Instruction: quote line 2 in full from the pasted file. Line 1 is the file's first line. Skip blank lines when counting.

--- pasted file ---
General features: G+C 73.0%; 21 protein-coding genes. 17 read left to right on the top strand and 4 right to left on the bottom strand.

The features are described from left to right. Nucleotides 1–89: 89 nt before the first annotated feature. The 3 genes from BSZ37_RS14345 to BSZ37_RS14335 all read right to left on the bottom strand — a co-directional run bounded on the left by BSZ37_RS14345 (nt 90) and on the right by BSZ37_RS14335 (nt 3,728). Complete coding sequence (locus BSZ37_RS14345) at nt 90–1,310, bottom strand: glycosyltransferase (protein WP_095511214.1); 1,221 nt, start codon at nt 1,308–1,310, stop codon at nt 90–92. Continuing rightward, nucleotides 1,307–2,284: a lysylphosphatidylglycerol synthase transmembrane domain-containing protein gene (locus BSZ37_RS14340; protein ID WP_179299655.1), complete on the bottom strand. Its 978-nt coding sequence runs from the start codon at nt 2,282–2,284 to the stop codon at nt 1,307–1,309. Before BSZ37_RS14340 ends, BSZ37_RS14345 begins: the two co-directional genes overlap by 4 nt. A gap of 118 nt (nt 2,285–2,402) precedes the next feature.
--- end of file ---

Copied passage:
The features are described from left to right. Nucleotides 1–89: 89 nt before the first annotated feature. The 3 genes from BSZ37_RS14345 to BSZ37_RS14335 all read right to left on the bottom strand — a co-directional run bounded on the left by BSZ37_RS14345 (nt 90) and on the right by BSZ37_RS14335 (nt 3,728). Complete coding sequence (locus BSZ37_RS14345) at nt 90–1,310, bottom strand: glycosyltransferase (protein WP_095511214.1); 1,221 nt, start codon at nt 1,308–1,310, stop codon at nt 90–92. Continuing rightward, nucleotides 1,307–2,284: a lysylphosphatidylglycerol synthase transmembrane domain-containing protein gene (locus BSZ37_RS14340; protein ID WP_179299655.1), complete on the bottom strand. Its 978-nt coding sequence runs from the start codon at nt 2,282–2,284 to the stop codon at nt 1,307–1,309. Before BSZ37_RS14340 ends, BSZ37_RS14345 begins: the two co-directional genes overlap by 4 nt. A gap of 118 nt (nt 2,285–2,402) precedes the next feature.